JAMESTOWN – Mayor Eddie Sundquist has issued two vetoes to the Jamestown City Council’s amended 2021 city budget that was approved last week. The $35.5 million spending plan included 16 different amendments to the initial executive budget that was presented by Sundquist in October.
One of Sundquist’s vetoes involves the restoration of the position of the City Recreation Coordinator, which was removed by the council prior to last week’s budget vote. When presenting the amendment last week, there was little public discussion on the matter, nor any discussion or questions regarding what impact it may have on city operations. The council voted 8 to 1 in favor of the amendment, with only councilman Brent Sheldon voting against it.
In his veto message, Sundquist acknowledged that the position may see a lighter workload to start the year due to COVID-19, but that would likely change once the virus starts to subside.
“While COVID-19 and the ensuing cancellations of events both this past year and next have given the Parks and Recreation Coordinator position less to do, it is with little foresight that the council cut this position,” Sundquist explained. “If, as anticipated, there is a wide and effective COVID-19 vaccine roll out next year, events may be able to resume as they would in a normal year, and suddenly we would have no one to plan, coordinate, and administer these events.”
Sundquist also said the position does more than just plan and coordinate events and activities.
“This year alone, we worked with the related Parks Union to retool the position to a Communications Coordinator and Grant Writing position. The employee in this particular position has allowed the city to grow its social media presence, streamline better communications to residents, and work with City departments on grant opportunities each department may have been missing out on,” Sundquist said.
The elimination of the position was also brought into focus during Monday’s council work session, when 28 members of the public wrote letters to the council objecting to the cut, including those involved with various events and activities that take place in the city, like the Summer Concert Series at Allen Park.
But despite the mayor’s veto message and the calls from the public to restore the position, it appears the council is digging in and staying with its decision, with four of the nine council members on Monday defending the move, including Council President Tony Dolce.
“This is a temporary, stop-gap financial measure for the reason that there was nothing that happened last year. And let’s be honest, right now [COVID-19] is going in the wrong direction. There’s a very good chance that by the beginning or middle of January, we’re going to be in worse situation than we are right now,” Dolce said. “We don’t want to cut these programs, but there’s no sense in funding a budget for events that are not going to occur.”
Other council members who defended cutting the position were finance committee chair Kim Ecklund, former council president Marie Carrubba, and councilwoman Tamu Graham-Reinhardt. Both Carrubba and Ecklund also were critical of a Facebook post by the current recreation coordinator, Julia Ciesla-Hanley, that she shared over the weekend. That post outlined all the responsibilities of the position and also asked anyone who wanted to maintain public services to support putting the position back in the budget. Carrubba and Ecklund both said it was misleading and didn’t provide all the details.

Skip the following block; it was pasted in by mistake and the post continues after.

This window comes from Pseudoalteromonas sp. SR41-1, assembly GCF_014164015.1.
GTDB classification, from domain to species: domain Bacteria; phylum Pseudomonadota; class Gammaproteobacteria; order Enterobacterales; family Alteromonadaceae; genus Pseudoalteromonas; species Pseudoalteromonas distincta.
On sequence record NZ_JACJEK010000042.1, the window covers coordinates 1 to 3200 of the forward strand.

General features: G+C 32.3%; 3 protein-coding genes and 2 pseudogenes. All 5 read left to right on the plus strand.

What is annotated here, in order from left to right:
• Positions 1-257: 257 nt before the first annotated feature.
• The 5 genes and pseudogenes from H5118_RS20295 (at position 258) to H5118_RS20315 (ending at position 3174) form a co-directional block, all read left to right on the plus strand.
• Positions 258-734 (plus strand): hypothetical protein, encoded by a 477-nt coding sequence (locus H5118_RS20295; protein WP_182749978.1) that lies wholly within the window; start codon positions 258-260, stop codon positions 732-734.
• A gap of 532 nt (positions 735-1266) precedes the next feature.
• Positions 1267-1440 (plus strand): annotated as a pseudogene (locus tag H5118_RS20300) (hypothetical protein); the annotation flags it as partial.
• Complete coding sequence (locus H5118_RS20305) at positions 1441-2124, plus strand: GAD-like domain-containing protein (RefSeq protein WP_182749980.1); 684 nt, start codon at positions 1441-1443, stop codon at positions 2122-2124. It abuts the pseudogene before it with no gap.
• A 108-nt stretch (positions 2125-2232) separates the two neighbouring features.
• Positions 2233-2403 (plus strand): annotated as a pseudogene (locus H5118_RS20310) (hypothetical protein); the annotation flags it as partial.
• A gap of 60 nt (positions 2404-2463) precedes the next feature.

“I’m sadly disappointing at some of the comments and I’ve expressed my concern to not only the constituents who’ve called me but also to the mayor,” Ecklund said. “Julia has every right to fight for her position and speak her mind and I don’t begrudge anyone for that. My problem is that there is a lot of inaccurate or incomplete information out there. All these letters have read as if we are in charge of cutting these events and are making these decisions. I’m sad to say that COVID is still here and still prevalent. The mayor placed in his executive budget no money to have any of these events. That being a large portion of this position’s job, it was decided to furlough that position, not eliminate it.”
“I’m frustrated as well that some misinformation got out there and we’ve been accused of many things that are not true,” Carrubba said, while also pointing out that the city parks didn’t even have enough funding this year to keep public bathrooms open, nor to remove trash.
While much of the discussion was on the special events and parks activities that the position is responsible for overseeing, it also is responsible for scheduling and taking minutes for the City Parks Commission meetings, something that is spelled out in the job functions for the position. It remains to be seen if any other city employee would be willing, or even contractually permitted, to fill in for some of those tasks that are required to continue even during the pandemic.
If the cut remains in place, the city will save approximately $54,000 in next year’s budget.
The second veto from Sundquist adjusts the Fund Balance appropriation to cover the cost of restoring the rec recreation coordinator position.
The council has until Dec. 15 to override the vetoes, with six of the nine members needed to vote for the override in order for it to take place. That vote will likely occur next Monday, Dec. 14. If their is no override, the budget will go into effect with the mayor’s two vetoes included.